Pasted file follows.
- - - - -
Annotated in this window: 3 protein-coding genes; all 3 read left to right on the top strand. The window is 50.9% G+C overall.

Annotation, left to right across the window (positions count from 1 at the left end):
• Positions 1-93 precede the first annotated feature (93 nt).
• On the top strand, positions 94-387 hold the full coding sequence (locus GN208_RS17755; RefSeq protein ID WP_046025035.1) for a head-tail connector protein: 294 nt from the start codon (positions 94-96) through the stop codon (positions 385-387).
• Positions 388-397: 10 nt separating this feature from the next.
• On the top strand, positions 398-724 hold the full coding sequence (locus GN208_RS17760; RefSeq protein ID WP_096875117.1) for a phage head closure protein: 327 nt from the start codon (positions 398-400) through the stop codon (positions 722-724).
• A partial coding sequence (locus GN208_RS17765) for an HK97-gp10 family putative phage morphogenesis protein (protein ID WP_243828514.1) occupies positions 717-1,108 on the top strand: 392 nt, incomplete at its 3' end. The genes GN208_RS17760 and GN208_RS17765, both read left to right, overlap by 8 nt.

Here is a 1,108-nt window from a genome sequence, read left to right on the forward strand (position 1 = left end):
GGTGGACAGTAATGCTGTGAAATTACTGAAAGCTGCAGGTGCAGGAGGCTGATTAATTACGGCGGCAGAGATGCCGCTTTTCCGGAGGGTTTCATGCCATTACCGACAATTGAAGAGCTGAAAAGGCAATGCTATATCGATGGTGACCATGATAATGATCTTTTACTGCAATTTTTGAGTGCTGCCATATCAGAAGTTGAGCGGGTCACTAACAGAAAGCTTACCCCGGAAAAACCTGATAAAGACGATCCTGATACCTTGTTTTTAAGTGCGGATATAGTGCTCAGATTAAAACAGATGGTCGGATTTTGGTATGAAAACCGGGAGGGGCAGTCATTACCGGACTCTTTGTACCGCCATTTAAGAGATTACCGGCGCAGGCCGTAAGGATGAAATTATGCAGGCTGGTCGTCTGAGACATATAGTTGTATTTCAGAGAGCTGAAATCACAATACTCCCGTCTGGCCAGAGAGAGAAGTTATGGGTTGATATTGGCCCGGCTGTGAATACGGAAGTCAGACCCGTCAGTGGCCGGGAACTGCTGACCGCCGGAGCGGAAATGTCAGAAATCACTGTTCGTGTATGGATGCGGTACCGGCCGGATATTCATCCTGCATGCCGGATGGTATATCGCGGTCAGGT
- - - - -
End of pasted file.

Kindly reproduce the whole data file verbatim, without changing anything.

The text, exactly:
Annotated in this window: 3 protein-coding genes; all 3 read left to right on the top strand. The window is 50.9% G+C overall.

Annotation, left to right across the window (positions count from 1 at the left end):
• Positions 1-93 precede the first annotated feature (93 nt).
• On the top strand, positions 94-387 hold the full coding sequence (locus GN208_RS17755; RefSeq protein ID WP_046025035.1) for a head-tail connector protein: 294 nt from the start codon (positions 94-96) through the stop codon (positions 385-387).
• Positions 388-397: 10 nt separating this feature from the next.
• On the top strand, positions 398-724 hold the full coding sequence (locus GN208_RS17760; RefSeq protein ID WP_096875117.1) for a phage head closure protein: 327 nt from the start codon (positions 398-400) through the stop codon (positions 722-724).
• A partial coding sequence (locus GN208_RS17765) for an HK97-gp10 family putative phage morphogenesis protein (protein ID WP_243828514.1) occupies positions 717-1,108 on the top strand: 392 nt, incomplete at its 3' end. The genes GN208_RS17760 and GN208_RS17765, both read left to right, overlap by 8 nt.

Here is a 1,108-nt window from a genome sequence, read left to right on the forward strand (position 1 = left end):
GGTGGACAGTAATGCTGTGAAATTACTGAAAGCTGCAGGTGCAGGAGGCTGATTAATTACGGCGGCAGAGATGCCGCTTTTCCGGAGGGTTTCATGCCATTACCGACAATTGAAGAGCTGAAAAGGCAATGCTATATCGATGGTGACCATGATAATGATCTTTTACTGCAATTTTTGAGTGCTGCCATATCAGAAGTTGAGCGGGTCACTAACAGAAAGCTTACCCCGGAAAAACCTGATAAAGACGATCCTGATACCTTGTTTTTAAGTGCGGATATAGTGCTCAGATTAAAACAGATGGTCGGATTTTGGTATGAAAACCGGGAGGGGCAGTCATTACCGGACTCTTTGTACCGCCATTTAAGAGATTACCGGCGCAGGCCGTAAGGATGAAATTATGCAGGCTGGTCGTCTGAGACATATAGTTGTATTTCAGAGAGCTGAAATCACAATACTCCCGTCTGGCCAGAGAGAGAAGTTATGGGTTGATATTGGCCCGGCTGTGAATACGGAAGTCAGACCCGTCAGTGGCCGGGAACTGCTGACCGCCGGAGCGGAAATGTCAGAAATCACTGTTCGTGTATGGATGCGGTACCGGCCGGATATTCATCCTGCATGCCGGATGGTATATCGCGGTCAGGT